Configuration of Route-Reflector

RRs should be configured in EIGRP promiscuous mode, specifying the interface to use as a source IP (the IP that should be configured as the static neighbor on all CEs). This EIGRP feature is similar to BGP 'listen' feature and provides similar options.
router eigrp <name>
address-family ipv4 unicast autonomous-system <as#>
remote-neighbors source <WAN-intf> unicast-listen lisp-encap [1-1999] [allow-list <acl-name>] [max-neighbors <1-65535>]

• WAN-intf: interface used to reach PE

• lisp-encap [1-1999]: enables LISP encapsulates to reach the prefix learned through dynamic peers. By default, OTP uses LISP Top Id 0. If this LISP Top Id is already used on the router, specify which Id OTP should be used

• (optional) allow-list: uses a standard named acl to specify which remote peers could establish a peering

• max-neighbors: allow to specify a maximum number of peers the RR will accept

In this setup, CE-3 is defined as RR:
CE-3(config)#router eigrp OTP
CE-3(config-router)# address-family ipv4 unicast autonomous-system 1
CE-3(config-router-af)#remote-neighbors source Ethernet0/0 unicast-listen lisp-encap
CE-3(config-router-af)#
*Jul 19 10:56:36.324: %LINEPROTO-5-UPDOWN: Line protocol on Interface LISP0, changed state to up
Caution: The RR should be configured with no next-hop-self and with split-horizon disabled (it's NOT done automatically). This config is done in EIGRP af-interface config mode for WAN-intf:
router eigrp <name>
address-family ipv4 unicast autonomous-system <as#>
af-interface WAN-intf
no next-hop-self
no split-horizon

Configuration of Session Authentication

Configure SHA2 or MD5 authentication to secure remote peers. The key chain is defined in global config mode while authentication mode and key chain reference is done on the EIGRP af-interface config mode for WAN-intf:
key chain <name>
key 1
key-string <string>
!
router eigrp <name>
address-family ipv4 unicast autonomous-system <as#>
af-interface WAN-intf
authentication mode <md5|hmac-sha-256>
authentication key-chain <name>
In this setup, configure the below key chain on all CEs:
CE-1(config)#key chain OTP
CE-1(config-keychain)# key 1
CE-1(config-keychain-key)# key-string CISCO
And enable MD5 authentication with that key on the WAN-intf:
CE-1(config)#router eigrp OTP
CE-1(config-router)# address-family ipv4 unicast autonomous-system 1
CE-1(config-router-af)# af-interface Ethernet1/0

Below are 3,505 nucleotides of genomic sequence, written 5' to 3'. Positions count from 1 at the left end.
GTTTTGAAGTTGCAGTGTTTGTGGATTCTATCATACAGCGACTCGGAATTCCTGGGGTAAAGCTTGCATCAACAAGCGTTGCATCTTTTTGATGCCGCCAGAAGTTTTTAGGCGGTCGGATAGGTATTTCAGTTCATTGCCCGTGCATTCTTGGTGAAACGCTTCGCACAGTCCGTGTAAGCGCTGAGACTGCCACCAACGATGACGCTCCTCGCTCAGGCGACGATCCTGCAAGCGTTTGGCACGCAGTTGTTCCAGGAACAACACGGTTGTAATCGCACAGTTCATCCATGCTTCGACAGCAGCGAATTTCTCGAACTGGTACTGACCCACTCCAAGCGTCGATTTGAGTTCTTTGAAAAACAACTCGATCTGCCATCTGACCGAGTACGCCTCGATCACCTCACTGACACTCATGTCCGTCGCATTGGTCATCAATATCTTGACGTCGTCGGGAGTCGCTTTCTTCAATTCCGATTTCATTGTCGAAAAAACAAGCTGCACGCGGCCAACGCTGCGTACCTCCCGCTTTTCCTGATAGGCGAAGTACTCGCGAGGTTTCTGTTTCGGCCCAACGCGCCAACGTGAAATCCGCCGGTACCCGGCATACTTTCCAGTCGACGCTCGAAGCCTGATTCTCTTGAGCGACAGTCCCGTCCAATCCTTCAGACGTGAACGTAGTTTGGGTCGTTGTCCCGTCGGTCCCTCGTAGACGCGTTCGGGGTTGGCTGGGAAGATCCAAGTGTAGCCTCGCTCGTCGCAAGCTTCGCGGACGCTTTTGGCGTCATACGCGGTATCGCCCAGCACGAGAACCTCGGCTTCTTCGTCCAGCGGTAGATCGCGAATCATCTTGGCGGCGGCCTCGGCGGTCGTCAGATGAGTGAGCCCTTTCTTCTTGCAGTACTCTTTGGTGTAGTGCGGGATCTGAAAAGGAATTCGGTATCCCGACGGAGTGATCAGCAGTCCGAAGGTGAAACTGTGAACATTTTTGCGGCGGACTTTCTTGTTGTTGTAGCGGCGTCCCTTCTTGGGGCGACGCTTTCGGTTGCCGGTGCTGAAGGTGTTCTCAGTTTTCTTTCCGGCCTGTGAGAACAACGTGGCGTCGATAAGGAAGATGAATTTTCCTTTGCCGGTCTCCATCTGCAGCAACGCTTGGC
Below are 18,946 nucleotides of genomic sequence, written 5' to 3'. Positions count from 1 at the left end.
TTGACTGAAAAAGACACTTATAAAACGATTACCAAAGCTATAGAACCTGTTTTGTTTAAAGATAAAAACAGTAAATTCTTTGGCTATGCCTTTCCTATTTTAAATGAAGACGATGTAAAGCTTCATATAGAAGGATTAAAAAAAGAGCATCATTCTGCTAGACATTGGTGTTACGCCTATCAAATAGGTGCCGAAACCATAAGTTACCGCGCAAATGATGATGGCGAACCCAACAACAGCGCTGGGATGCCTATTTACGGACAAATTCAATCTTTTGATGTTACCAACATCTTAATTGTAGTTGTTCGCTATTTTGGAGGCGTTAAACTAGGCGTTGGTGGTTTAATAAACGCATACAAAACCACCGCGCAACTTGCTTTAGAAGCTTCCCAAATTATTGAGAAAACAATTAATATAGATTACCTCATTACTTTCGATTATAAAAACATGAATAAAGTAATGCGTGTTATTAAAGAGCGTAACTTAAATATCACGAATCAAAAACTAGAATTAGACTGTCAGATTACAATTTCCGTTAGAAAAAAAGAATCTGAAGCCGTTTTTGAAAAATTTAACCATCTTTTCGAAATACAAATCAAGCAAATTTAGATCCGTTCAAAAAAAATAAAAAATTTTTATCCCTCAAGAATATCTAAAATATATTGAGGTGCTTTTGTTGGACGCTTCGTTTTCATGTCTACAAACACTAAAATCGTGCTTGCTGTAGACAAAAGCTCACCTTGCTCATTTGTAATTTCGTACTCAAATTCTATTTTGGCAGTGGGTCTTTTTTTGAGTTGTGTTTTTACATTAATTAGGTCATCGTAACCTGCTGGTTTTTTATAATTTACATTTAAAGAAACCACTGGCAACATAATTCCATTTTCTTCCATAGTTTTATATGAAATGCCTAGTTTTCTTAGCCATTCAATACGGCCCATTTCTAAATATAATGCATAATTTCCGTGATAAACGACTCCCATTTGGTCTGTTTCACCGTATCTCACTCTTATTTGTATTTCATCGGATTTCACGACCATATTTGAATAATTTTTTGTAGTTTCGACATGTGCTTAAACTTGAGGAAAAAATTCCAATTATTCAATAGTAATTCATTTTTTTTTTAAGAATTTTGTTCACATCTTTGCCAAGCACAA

CE-1(config-router-af-interface)# authentication mode md5
CE-1(config-router-af-interface)# authentication key-chain OTP

Tuning Routes Learned/Sent Through OTP

Use all usual EIGRP mechanisms to tune routes received or sent through OTP.

• Summarization, filtering, offset-lists, etc. are associated with the WAN-intf:

router eigrp <name>
address-family ipv4 unicast autonomous-system <as#>
af-interface WAN-intf
summary-address A.B.C.D/nn [leak-map]
exit-af-interface
!
topology base
distribute-list prefix <name> in|out WAN-intf
offset-list <acl> in|out <0-2147483647> WAN-intf

• Interface bandwidth/delay can be tuned via LISP0 interface:

interface lisp0
bandwidth <1-10000000>
delay <1-16777215>
Unlike regular EIGRP rules, metric is modified before being sent out to the OTP neighbor and the receiving router does NOT modify metric. This means delay needs to be modified on the egress CE LISP interface (not on ingress CE)! Default bandwidth and delay of LISP0 interface are really low, making the path through OTP not very attractive from a metric point of view:
CE-1#show interface lisP 0
LISP0 is up, line protocol is up
Hardware is LISP
Interface is unnumbered. Using address of Ethernet1/0 (172.16.1.2)
MTU 17940 bytes, BW 56 Kbit/sec , DLY 5000 usec ,
reliability 5/255, txload 4/255, rxload 4/255
Encapsulation LISP, loopback not set
Keepalive set (10 sec)
Last input never, output never, output hang never
Last clearing of "show interface" counters never
Input queue: 0/75/0/0 (size/max/drops/flushes); Total output drops: 0
Queueing strategy: fifo
Output queue: 0/0 (size/max)
5 minute input rate 1000 bits/sec, 1 packets/sec
5 minute output rate 1000 bits/sec, 1 packets/sec
105 packets input, 10500 bytes, 0 no buffer
Received 0 broadcasts (0 IP multicasts)
0 runts, 0 giants, 0 throttles
0 input errors, 0 CRC, 0 frame, 0 overrun, 0 ignored, 0 abort
105 packets output, 14280 bytes, 0 underruns
0 output errors, 0 collisions, 0 interface resets
0 unknown protocol drops
0 output buffer failures, 0 output buffers swapped out
CE-1#

Outputs From Setup

In this example setup, EIGRP is peering through OTP and DMVPN. On CE-1, there is peering with the local site router (CE-1-IN):
CE-1#show eigrp address-family neighbors detail
EIGRP-IPv4 VR(OTP) Address-Family Neighbors for AS(1)
H Address Interface Hold Uptime SRTT RTO Q Seq
(sec) (ms) Cnt Num
1 172.16.3.2 Et1/0 13 00:45:33 1 100 0 86
^^^^^^^^^^
---- peering to OTP RR
Remote Static neighbor (static multihop) (LISP Encap)
Time since Restart 00:44:40
Version 15.0/2.0, Retrans: 0, Retries: 0, Prefixes: 3
Topology-ids from peer - 0
2 10.200.1.3 Tu0 11 00:48:16 1 100 0 78 <----- peering to DMVPN
Version 15.0/2.0, Retrans: 0, Retries: 0, Prefixes: 4
Topology-ids from peer - 0
0 10.1.1.2 Et0/0 14 02:00:43 1 100 0 51
Version 14.0/2.0, Retrans: 1, Retries: 0
Topology-ids from peer - 0
CE-1#
CE-3, which is the EIGRP RR and the DMVPN NHS, gets peering to CE-1 and CE-2:
CE-3#show eigrp address-family neighbors detail
EIGRP-IPv4 VR(OTP) Address-Family Neighbors for AS(1)
H Address Interface Hold Uptime SRTT RTO Q Seq
(sec) (ms) Cnt Num
1 172.16.2.2 Et0/0 12 00:50:31 1 100 0 44
Remote neighbor (unicast-listen) (LISP Encap)
Time since Restart 00:49:41
Version 15.0/2.0, Retrans: 0, Retries: 0, Prefixes: 3
Topology-ids from peer - 0
0 172.16.1.2 Et0/0 11 00:50:34 1 100 0 83
Remote neighbor (unicast-listen) (LISP Encap)
Time since Restart 00:49:41
Version 15.0/2.0, Retrans: 0, Retries: 0, Prefixes: 3
Topology-ids from peer - 0
2 10.200.1.1 Tu0 14 00:53:17 1 100 0 77
Version 15.0/2.0, Retrans: 0, Retries: 0, Prefixes: 2
Topology-ids from peer - 0
3 10.200.1.2 Tu0 13 3w2d 1 100 0 40
Version 15.0/2.0, Retrans: 0, Retries: 0, Prefixes: 2
Topology-ids from peer - 0
CE-3#